Assisted Hatching

Assisted Hatching

My fertility doctor has really got me puzzled. The first attempt at IVF failed. Now he's told me of a procedure that involves cutting a slit in the egg. Why didn't he do all he could do the first time? Carrie

"Assisted hatching" (AH) is a procedure that involves creating a small hole in the zona pellucida, a shell-like protein investiture surrounding the fertilized egg. On or around the fifth day, the zona pellucida "hatches" and the embryo, now called a blastocyst, is ready to implant. Studies have suggested that a certain subgroup of IVF patients stand a better chance of success with the procedure. This includes patients having culture in a laboratory setting, high doses of ovulation medication, advanced age, higher FSH levels, thick zona and previous IVF failures.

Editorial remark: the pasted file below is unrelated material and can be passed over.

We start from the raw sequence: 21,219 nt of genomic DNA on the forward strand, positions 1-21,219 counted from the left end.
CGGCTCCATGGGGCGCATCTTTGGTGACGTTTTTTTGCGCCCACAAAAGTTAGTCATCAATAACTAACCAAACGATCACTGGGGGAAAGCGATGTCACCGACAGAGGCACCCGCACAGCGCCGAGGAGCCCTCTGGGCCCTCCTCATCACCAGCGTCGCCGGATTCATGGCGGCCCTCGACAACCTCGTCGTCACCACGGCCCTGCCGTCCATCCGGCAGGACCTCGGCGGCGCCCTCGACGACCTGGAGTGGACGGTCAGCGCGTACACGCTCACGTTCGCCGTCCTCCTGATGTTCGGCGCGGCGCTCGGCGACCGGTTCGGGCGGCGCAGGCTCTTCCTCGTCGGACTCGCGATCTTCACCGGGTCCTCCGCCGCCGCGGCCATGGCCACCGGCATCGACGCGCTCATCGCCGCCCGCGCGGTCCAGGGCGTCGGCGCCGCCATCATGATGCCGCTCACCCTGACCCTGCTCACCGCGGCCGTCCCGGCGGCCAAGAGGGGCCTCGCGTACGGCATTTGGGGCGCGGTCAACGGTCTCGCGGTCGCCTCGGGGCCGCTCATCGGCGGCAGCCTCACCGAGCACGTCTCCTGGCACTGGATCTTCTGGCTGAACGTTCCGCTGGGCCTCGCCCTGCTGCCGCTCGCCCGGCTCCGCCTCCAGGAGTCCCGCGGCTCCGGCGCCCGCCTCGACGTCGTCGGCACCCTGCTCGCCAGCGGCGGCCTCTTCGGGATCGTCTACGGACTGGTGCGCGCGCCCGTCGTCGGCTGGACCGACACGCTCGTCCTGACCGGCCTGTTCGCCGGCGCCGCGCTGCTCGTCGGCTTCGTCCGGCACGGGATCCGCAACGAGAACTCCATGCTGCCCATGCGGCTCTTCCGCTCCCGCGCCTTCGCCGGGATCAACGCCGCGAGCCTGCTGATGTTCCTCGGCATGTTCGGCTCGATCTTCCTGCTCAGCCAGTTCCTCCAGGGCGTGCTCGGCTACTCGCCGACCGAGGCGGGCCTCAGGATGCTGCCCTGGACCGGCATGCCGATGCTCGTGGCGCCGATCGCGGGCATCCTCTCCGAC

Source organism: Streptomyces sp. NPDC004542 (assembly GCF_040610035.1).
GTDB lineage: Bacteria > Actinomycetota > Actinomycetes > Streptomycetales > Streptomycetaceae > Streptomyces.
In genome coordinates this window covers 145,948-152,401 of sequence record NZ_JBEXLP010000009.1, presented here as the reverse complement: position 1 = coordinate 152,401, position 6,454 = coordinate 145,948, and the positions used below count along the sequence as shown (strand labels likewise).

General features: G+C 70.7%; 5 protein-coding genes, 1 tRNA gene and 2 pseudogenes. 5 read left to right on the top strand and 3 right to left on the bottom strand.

Studies have shown, however, that AH is of no benefit when performed on every embryo. In fact, the procedure is time consuming, adds to the cost of IVF and may in fact damage healthy embryos. So, avoiding this on the first go-around is the normal policy unless factors would indicate you would likely benefit. More information about assisted hatching is available on the current research section of our website.

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